As Boris Johnson’s premiership unravels following the backlash from the ‘partygate’ revelations of illicit Downing Street lockdown shindigs, the Prime Minister has announced not only the end of Plan B measures from January 26th – including vaccine passports, work-from-home guidance and face masks – but his intention to end the remaining measures as well. He told the Commons:
Today’s latest ONS data show clearly that infection levels are falling in England and while there are some places where cases are likely to continue rising, including in primary schools, our scientists believe it is likely that the omicron wave has now peaked nationally.
There remain, of course, significant pressures on the NHS across our country, and especially in the North East and North West, but hospital admissions which were doubling every nine days just two weeks ago have now stabilised, with admissions in London even falling. The numbers in intensive care not only remain low but are actually also falling.
So, this morning, the Cabinet concluded that because of the extraordinary booster campaign, together with the way the public have responded to the Plan B measures, we can return to Plan A in England and allow Plan B regulations to expire.
As a result, from the start of Thursday next week mandatory certification will end. Organisations can, of course, choose to use the NHS Covid pass voluntarily but we will end the compulsory use of Covid status certification in England.
Announcing the end of work-from-home guidance with immediate effect, he said: “People should speak to their employers about arrangements for returning to the office.”
He also said that face masks would no longer be mandated in classrooms from tomorrow, or anywhere else after Plan B measures lapse:
Having looked at the data carefully, the Cabinet concluded that once regulations lapse the Government will no longer mandate the wearing of face masks anywhere.
From tomorrow, we will no longer require face masks in classrooms and the Department for Education will shortly remove national guidance on their use in communal areas.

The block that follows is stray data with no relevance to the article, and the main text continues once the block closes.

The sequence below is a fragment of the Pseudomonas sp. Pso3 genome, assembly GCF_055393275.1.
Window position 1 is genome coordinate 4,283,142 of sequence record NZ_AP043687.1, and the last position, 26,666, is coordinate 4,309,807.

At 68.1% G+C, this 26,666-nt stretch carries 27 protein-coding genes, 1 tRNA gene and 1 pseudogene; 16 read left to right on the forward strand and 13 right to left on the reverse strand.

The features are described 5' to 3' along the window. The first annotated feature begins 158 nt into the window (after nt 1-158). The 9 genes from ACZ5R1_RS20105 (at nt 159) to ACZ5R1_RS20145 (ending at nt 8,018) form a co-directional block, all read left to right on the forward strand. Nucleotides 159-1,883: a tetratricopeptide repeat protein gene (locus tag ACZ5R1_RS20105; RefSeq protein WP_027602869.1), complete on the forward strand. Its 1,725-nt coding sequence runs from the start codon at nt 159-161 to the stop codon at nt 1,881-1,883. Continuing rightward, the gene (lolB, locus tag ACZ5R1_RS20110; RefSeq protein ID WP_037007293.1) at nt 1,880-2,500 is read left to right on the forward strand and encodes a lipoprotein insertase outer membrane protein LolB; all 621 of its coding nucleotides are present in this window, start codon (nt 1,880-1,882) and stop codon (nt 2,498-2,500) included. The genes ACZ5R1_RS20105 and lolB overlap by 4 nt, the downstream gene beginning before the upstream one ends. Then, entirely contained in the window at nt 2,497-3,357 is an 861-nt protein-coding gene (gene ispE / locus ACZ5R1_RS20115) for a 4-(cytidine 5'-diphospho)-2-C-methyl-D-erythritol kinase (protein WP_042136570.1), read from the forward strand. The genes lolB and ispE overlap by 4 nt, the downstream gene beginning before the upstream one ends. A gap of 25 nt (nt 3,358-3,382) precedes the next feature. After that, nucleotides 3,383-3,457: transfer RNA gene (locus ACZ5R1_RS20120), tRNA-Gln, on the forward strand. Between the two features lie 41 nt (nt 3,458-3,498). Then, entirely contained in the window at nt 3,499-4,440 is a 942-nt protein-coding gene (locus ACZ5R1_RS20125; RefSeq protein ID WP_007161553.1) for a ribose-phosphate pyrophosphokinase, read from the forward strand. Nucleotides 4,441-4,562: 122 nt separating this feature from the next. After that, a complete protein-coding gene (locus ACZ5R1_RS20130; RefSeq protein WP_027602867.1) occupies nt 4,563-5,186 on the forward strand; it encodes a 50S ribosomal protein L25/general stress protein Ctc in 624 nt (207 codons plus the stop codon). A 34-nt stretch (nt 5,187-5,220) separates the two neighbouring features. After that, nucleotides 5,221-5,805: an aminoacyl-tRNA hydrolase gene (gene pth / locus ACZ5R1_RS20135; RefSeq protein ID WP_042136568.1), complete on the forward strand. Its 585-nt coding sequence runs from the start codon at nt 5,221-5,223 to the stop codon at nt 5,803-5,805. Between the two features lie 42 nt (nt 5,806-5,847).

In the country at large we will continue to suggest the use of face coverings in enclosed or crowded spaces, particularly when you come into contact with people you don’t normally meet – but we will trust the judgement of the British people and no longer criminalise anyone who chooses not to wear one.
He also signalled his intention to end the legal requirement to self-isolate, including bringing forward the current expiry date from March 24th:
The self-isolation regulations expire on March 24th, at which point I very much expect not to renew them. Indeed, were the data to allow, I’d like to seek a vote in this House to bring that date forward. As Covid becomes endemic, we will need to replace legal requirements with advice and guidance, urging people with the virus to be careful and considerate of others.
He added that restrictions on visits to care homes will be eased, with Health Secretary Sajid Javid setting out plans “in the coming days”.
The ONS brought out its latest infection survey data early today, showing a sharp drop in coronavirus prevalence in the U.K. last week, as already seen in the falling reported infection numbers.
It’s not all good news, though. Asked by Conservative MP Dr. Andrew Murrison whether given leaked advice to ministers that the NHS vaccine mandate “is neither rational nor proportionate”, would he “think again before redundancy letters start going out as from February 3rd”, the Prime Minister reiterated his support for the policy:
The arguments have been made well made by colleagues across the House today. I just remind him this is something that is supported by the NHS themselves for patient safety. It is a very difficult point when it comes to patients who have contracted fatal Covid. People do want their medical staff to be vaccinated. I would just repeat what I have said throughout the afternoon, I do think it is the responsibility of all healthcare professionals to be vaccinated.
The fight goes on. There’s also the question of who might replace Boris should the current plot to oust him succeed, with a worry that someone even more keen on restrictions might end up in the top job.